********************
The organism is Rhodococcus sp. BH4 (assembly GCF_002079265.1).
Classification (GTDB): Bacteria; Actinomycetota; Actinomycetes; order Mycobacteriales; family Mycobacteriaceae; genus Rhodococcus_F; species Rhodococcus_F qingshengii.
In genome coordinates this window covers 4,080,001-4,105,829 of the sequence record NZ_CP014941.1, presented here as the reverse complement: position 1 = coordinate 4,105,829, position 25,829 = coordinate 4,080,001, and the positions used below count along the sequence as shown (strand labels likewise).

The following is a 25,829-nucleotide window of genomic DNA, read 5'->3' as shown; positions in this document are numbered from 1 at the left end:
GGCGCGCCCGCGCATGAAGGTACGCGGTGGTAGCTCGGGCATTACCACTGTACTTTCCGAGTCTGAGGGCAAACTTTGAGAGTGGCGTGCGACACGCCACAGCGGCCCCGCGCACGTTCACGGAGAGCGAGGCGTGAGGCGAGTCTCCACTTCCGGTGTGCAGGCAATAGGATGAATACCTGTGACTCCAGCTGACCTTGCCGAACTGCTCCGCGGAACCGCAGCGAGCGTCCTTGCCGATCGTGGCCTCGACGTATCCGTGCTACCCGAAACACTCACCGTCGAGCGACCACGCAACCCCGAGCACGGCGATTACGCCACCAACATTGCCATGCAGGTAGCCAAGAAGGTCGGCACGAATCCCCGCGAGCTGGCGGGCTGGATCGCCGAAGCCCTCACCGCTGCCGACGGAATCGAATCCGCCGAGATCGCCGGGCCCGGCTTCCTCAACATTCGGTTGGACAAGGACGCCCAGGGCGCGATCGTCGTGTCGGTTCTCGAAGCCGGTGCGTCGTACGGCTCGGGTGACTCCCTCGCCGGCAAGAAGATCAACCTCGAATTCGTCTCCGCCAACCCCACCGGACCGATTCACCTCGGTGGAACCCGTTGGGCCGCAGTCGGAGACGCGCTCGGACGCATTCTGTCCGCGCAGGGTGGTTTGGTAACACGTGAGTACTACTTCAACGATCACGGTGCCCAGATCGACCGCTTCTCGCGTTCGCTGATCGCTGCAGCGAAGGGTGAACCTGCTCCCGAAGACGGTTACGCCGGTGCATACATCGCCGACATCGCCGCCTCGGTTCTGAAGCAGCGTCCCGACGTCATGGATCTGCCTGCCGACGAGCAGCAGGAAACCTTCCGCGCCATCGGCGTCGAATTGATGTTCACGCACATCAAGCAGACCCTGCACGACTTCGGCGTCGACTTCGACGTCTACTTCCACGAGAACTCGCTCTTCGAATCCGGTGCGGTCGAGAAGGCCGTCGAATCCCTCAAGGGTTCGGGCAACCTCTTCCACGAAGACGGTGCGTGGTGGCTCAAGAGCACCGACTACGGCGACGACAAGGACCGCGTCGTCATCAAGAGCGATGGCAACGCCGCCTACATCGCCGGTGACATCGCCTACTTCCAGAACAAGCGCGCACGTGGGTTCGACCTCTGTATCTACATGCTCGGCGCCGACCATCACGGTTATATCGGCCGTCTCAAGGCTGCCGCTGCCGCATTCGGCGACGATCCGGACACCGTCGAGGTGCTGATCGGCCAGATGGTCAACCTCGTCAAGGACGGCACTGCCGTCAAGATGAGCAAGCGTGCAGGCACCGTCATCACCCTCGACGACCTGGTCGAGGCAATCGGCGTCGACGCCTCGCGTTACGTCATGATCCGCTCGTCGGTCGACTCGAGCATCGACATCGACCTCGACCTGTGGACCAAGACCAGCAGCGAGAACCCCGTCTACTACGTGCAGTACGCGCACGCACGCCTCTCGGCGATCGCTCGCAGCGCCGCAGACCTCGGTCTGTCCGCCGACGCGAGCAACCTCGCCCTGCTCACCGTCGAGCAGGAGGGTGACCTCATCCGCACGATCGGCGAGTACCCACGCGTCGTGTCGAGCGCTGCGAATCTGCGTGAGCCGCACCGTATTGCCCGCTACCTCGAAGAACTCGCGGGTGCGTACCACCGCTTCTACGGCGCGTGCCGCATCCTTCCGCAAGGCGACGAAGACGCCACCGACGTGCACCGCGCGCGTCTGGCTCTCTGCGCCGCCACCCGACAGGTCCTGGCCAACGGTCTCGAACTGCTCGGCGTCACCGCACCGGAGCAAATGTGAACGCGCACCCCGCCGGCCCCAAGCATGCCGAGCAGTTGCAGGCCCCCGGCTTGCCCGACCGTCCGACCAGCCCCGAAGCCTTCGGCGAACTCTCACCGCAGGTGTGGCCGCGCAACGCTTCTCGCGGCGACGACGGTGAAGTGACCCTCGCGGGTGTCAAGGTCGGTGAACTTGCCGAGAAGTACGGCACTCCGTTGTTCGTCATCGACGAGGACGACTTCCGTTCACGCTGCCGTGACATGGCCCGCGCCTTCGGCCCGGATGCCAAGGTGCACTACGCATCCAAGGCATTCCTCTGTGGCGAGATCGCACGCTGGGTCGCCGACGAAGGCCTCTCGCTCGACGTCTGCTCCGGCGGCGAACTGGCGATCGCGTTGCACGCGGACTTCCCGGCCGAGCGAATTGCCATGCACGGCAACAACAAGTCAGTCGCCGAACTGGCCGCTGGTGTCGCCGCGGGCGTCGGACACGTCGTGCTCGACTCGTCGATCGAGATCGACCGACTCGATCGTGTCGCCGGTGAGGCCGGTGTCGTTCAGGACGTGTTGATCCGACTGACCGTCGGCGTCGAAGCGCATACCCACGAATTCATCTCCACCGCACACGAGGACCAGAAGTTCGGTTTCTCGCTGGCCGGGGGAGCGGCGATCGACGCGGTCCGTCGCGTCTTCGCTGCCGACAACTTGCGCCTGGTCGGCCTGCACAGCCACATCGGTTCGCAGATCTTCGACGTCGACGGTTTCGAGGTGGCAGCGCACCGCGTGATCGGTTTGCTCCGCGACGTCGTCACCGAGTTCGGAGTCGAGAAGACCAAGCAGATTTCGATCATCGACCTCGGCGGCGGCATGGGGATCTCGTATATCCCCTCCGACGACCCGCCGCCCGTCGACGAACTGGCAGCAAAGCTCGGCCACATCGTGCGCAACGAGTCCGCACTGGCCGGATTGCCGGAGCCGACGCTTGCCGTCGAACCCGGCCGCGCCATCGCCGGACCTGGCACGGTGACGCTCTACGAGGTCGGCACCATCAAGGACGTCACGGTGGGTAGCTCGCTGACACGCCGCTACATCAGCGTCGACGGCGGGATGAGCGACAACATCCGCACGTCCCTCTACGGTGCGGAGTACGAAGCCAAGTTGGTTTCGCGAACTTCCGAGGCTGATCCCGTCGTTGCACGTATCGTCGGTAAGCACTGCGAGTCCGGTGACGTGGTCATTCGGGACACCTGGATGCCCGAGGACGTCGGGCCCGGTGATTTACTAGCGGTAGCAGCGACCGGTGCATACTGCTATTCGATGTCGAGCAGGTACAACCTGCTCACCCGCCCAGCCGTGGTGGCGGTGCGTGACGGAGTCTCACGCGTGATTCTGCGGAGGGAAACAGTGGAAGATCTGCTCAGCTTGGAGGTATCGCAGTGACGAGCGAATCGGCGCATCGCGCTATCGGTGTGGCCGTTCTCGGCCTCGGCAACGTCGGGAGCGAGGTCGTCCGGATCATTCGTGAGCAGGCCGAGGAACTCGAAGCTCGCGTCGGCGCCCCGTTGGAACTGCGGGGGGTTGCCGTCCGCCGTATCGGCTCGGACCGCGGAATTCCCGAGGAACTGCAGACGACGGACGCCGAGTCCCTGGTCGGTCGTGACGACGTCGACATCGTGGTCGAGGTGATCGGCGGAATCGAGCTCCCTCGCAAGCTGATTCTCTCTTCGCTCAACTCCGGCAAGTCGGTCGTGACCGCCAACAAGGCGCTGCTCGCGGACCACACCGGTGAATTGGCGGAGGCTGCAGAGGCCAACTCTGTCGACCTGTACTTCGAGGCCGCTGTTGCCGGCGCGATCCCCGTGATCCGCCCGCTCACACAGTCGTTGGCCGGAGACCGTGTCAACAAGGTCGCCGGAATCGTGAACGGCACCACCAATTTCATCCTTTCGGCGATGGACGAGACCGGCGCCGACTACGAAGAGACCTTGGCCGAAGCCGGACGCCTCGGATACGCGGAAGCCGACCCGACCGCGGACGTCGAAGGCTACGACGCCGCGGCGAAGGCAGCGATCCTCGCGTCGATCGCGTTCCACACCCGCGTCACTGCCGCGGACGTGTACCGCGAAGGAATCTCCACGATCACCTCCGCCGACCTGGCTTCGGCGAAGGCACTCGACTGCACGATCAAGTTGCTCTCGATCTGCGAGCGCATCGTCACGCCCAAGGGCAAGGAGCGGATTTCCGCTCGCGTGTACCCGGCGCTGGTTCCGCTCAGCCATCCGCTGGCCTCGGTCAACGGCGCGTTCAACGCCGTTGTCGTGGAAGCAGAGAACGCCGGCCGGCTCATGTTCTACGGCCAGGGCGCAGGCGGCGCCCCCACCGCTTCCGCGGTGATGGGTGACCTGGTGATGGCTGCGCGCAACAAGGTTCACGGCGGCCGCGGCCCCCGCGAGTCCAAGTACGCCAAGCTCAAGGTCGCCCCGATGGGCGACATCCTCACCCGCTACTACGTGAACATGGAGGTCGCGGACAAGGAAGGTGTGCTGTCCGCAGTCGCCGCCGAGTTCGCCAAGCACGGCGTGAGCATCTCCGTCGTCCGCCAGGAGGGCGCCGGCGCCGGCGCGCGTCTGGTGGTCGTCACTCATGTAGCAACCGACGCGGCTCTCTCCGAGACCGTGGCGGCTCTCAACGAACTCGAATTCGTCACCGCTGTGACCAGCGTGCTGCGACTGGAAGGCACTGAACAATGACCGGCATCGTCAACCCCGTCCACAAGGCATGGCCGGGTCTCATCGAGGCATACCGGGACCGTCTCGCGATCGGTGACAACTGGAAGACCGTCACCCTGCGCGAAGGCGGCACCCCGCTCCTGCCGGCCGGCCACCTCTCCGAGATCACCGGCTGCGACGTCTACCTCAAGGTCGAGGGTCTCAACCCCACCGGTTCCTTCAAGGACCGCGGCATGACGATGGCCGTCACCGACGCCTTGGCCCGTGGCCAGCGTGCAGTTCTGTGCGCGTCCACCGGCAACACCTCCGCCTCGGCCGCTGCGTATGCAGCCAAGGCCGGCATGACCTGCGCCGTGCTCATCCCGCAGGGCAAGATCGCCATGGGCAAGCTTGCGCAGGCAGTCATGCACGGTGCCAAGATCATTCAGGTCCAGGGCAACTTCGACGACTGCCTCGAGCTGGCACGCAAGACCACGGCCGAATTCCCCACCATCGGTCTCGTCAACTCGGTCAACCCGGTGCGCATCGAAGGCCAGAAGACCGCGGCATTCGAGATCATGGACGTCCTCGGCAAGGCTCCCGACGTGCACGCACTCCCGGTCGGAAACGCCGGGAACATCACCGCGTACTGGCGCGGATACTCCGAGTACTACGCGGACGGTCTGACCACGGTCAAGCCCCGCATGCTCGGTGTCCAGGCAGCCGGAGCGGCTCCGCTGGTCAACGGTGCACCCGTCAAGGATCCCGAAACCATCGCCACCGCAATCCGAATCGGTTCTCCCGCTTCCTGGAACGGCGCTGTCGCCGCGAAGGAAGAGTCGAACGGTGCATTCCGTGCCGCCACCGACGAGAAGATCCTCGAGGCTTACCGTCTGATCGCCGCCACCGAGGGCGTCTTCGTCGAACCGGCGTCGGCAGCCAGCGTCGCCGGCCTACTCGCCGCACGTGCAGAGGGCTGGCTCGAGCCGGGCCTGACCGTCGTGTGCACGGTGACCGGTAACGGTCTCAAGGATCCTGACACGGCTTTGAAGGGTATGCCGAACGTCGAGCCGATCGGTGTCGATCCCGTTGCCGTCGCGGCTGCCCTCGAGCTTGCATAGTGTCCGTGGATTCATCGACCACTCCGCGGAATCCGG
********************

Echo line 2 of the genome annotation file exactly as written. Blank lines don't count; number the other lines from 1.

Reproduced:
Classification (GTDB): Bacteria; Actinomycetota; Actinomycetes; order Mycobacteriales; family Mycobacteriaceae; genus Rhodococcus_F; species Rhodococcus_F qingshengii.